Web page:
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    Power Relays

    Power relays are a type of electromechanical switch that are used to control the flow of electrical current within a circuit. They are typically used to control high-voltage and high-current circuits, but can also be used with low-voltage circuits as well.

    What is the Difference Between Latching and Non-Latching Power Relays?

    Both types of power relays are similar in design and function, however, a significant factor that differentiates them is that a latching relay will remain in the last position when it was last powered, whereas a non-latching goes back to its normal position.

    How to Choose a Power Relay:

    When choosing a power relay, it is a universal rule of thumb to take note of a number of specifications to ensure it is fit for the intended purpose.

    Whether it is for generator reverse power protection , power windows, directional overcurrent protection and even specific projects such as creating a reliable power control for IoT systems, making a relay controlled power outlet or fixing the Electronic Engine Controls (EEC), there are plenty of factors to consider when handling power relays or other relays.

    Listed here are five of the more common ones to review before your purchase:

    1. Coil voltage

    The required voltage to actuate the switching mechanism is called coil voltage. If a voltage is too high this could damage the power circuits components, if it is too low then the mechanism will not be activated. Power relays are designed to handle high levels of current and voltage, and can be used to switch power to lights and other electrical devices.

    There are also instances where a high current flow circuit can be controlled by a low current flow circuit with the addition of 12V power relay switches - an ideal solution for full voltage applications like in vehicle equipment.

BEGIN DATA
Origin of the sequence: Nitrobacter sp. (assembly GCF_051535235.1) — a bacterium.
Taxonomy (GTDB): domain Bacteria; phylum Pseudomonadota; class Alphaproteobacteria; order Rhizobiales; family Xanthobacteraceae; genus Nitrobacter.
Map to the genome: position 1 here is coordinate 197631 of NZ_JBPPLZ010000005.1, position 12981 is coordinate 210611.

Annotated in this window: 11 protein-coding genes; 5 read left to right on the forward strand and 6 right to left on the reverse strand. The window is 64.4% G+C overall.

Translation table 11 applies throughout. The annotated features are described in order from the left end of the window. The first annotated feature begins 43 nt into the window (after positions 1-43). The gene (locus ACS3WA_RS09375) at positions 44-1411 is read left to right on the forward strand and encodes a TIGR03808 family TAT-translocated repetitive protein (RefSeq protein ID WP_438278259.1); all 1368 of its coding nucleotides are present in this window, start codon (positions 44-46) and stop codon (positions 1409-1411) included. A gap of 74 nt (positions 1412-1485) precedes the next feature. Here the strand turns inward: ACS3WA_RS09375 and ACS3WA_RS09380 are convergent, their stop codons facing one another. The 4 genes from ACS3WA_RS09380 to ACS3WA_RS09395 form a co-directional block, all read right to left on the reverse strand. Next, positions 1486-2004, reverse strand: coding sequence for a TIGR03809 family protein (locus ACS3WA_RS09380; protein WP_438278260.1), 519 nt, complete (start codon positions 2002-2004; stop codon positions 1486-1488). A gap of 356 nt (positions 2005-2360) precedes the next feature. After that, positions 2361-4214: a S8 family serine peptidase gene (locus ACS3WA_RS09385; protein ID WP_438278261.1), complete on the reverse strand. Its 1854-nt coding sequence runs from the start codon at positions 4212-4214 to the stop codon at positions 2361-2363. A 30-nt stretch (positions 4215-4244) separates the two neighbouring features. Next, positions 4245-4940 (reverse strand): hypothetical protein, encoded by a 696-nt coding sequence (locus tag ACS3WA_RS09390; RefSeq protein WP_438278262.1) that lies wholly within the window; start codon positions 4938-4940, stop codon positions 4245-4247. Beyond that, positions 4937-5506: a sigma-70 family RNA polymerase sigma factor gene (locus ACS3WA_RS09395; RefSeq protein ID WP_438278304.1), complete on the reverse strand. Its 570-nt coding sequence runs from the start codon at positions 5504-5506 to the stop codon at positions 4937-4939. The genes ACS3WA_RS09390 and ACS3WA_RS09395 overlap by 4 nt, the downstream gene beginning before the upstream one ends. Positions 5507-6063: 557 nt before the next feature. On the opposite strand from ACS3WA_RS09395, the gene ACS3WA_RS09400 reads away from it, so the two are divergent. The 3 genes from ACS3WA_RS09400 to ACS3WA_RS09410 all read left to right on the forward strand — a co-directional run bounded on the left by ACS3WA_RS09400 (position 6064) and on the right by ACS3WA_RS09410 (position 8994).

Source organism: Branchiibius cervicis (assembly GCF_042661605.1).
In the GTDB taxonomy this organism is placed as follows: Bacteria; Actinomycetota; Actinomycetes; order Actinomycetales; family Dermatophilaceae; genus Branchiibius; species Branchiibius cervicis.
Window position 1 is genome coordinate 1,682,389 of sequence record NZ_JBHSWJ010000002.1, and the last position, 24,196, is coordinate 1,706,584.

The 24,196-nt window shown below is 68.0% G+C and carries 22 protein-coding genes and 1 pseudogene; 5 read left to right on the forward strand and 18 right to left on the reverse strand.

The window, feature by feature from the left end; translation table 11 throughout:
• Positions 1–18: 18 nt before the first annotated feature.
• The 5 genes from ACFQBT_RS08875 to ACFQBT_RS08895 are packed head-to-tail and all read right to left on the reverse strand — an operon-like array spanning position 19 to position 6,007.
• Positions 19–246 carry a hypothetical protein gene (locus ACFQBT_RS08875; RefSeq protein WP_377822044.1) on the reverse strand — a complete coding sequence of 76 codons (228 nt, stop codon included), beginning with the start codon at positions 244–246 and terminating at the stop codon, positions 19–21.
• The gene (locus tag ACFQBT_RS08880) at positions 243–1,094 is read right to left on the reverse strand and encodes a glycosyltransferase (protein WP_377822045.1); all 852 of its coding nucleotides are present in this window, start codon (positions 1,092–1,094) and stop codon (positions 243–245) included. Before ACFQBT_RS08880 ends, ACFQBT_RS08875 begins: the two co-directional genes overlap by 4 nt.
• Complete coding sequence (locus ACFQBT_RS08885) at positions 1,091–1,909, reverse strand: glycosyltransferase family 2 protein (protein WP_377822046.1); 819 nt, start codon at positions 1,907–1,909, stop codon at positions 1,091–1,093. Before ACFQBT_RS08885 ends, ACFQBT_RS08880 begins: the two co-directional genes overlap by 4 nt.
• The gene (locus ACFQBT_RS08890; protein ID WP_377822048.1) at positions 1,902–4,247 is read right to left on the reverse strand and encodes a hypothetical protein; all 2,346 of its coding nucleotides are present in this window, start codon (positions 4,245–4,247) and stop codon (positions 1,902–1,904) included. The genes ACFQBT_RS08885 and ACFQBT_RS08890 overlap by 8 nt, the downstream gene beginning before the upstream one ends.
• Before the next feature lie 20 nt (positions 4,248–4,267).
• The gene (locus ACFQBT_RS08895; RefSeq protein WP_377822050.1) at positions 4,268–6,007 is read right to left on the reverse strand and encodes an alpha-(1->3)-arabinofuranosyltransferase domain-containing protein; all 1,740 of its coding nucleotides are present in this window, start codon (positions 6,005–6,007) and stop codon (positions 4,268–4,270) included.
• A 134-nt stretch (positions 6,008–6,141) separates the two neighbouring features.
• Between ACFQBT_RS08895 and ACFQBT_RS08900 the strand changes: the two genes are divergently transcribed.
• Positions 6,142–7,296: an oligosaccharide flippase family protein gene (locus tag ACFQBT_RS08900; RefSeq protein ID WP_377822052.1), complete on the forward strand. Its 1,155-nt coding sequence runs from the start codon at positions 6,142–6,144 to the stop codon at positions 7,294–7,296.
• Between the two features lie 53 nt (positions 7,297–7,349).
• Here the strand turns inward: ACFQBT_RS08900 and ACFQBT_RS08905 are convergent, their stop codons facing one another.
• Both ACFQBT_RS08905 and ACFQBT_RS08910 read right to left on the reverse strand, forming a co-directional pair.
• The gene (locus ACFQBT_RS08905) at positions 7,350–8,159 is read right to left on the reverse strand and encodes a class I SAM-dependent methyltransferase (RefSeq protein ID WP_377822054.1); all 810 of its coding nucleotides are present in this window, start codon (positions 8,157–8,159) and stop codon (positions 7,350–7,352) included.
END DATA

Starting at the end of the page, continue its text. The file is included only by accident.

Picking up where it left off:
2. Contact configuration

    This is the neutral state the relay contacts are in without power supply. When the contacts are closed, electricity can flow through the circuit, and when they are open, the flow of electricity is interrupted.

    An example is SPST (single pole single throw), where there is one output and one input, and the switch will either be closed or completely disconnected, making it perfect for on-off switching.

    3. Contact material

    Power relay contacts are available in many materials that have certain properties. Common materials are gold, silver, tin oxide and nickel. For instance, materials used for power relay modules must be responsive to an electromagnet while remaining functional and effective even after regular usage.

    4. Coil power

    Coil power is the amount of power (watts) the coil operates at. This must match the power in the circuit for optimal function, meaning, the chosen power relay must be able to receive its rated coil voltage for standard operational use.

    5. Coil resistance

    The amount of resistance (ohms) in the circuit that the coil creates. In general a typical and expected value for the coil resistance of a power relay should be between 50 ohms and 200 ohms.

    Should you require assistance for your purchase of power relays, or if you wish to know more about other relays available at RS, such as the timer relays or reed relays, do contact us for more information. Browse RS online site for a wide selection of components such as fan filters, trace heating cables and more that are of excellent quality and functional

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